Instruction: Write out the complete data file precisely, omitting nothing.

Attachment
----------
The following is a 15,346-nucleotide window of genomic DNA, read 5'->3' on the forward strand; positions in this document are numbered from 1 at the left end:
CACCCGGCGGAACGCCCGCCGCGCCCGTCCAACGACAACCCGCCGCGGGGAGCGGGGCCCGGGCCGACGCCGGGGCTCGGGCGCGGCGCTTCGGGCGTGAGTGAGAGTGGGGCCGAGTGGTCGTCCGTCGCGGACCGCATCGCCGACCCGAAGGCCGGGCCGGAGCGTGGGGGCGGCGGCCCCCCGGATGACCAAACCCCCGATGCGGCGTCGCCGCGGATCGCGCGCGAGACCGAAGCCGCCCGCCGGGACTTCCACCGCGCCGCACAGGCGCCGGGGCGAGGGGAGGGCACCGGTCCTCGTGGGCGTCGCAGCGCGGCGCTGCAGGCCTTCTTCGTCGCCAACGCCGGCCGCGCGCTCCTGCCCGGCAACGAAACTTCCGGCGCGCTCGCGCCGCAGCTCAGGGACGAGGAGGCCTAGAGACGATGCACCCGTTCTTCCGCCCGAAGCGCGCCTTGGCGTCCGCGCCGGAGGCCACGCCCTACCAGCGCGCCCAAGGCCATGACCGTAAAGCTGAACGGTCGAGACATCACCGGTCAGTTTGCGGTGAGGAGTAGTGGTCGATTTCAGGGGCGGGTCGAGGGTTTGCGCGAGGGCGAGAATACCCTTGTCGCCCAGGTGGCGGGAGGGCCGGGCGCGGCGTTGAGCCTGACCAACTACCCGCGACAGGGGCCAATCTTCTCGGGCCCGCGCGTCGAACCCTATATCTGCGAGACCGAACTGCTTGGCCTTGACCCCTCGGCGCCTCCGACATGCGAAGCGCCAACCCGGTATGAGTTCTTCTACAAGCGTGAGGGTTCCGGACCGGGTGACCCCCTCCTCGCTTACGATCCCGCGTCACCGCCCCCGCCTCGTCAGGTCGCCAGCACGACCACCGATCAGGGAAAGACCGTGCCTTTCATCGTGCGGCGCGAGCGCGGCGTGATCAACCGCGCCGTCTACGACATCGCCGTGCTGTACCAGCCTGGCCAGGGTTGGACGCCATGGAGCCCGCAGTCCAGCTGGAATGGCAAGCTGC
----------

The following is a 15,346-nucleotide window of genomic DNA, read 5'->3' on the forward strand; positions in this document are numbered from 1 at the left end:
CACCCGGCGGAACGCCCGCCGCGCCCGTCCAACGACAACCCGCCGCGGGGAGCGGGGCCCGGGCCGACGCCGGGGCTCGGGCGCGGCGCTTCGGGCGTGAGTGAGAGTGGGGCCGAGTGGTCGTCCGTCGCGGACCGCATCGCCGACCCGAAGGCCGGGCCGGAGCGTGGGGGCGGCGGCCCCCCGGATGACCAAACCCCCGATGCGGCGTCGCCGCGGATCGCGCGCGAGACCGAAGCCGCCCGCCGGGACTTCCACCGCGCCGCACAGGCGCCGGGGCGAGGGGAGGGCACCGGTCCTCGTGGGCGTCGCAGCGCGGCGCTGCAGGCCTTCTTCGTCGCCAACGCCGGCCGCGCGCTCCTGCCCGGCAACGAAACTTCCGGCGCGCTCGCGCCGCAGCTCAGGGACGAGGAGGCCTAGAGACGATGCACCCGTTCTTCCGCCCGAAGCGCGCCTTGGCGTCCGCGCCGGAGGCCACGCCCTACCAGCGCGCCCAAGGCCATGACCGTAAAGCTGAACGGTCGAGACATCACCGGTCAGTTTGCGGTGAGGAGTAGTGGTCGATTTCAGGGGCGGGTCGAGGGTTTGCGCGAGGGCGAGAATACCCTTGTCGCCCAGGTGGCGGGAGGGCCGGGCGCGGCGTTGAGCCTGACCAACTACCCGCGACAGGGGCCAATCTTCTCGGGCCCGCGCGTCGAACCCTATATCTGCGAGACCGAACTGCTTGGCCTTGACCCCTCGGCGCCTCCGACATGCGAAGCGCCAACCCGGTATGAGTTCTTCTACAAGCGTGAGGGTTCCGGACCGGGTGACCCCCTCCTCGCTTACGATCCCGCGTCACCGCCCCCGCCTCGTCAGGTCGCCAGCACGACCACCGATCAGGGAAAGACCGTGCCTTTCATCGTGCGGCGCGAGCGCGGCGTGATCAACCGCGCCGTCTACGACATCGCCGTGCTGTACCAGCCTGGCCAGGGTTGGACGCCATGGAGCCCGCAGTCCAGCTGGAATGGCAAGCTGC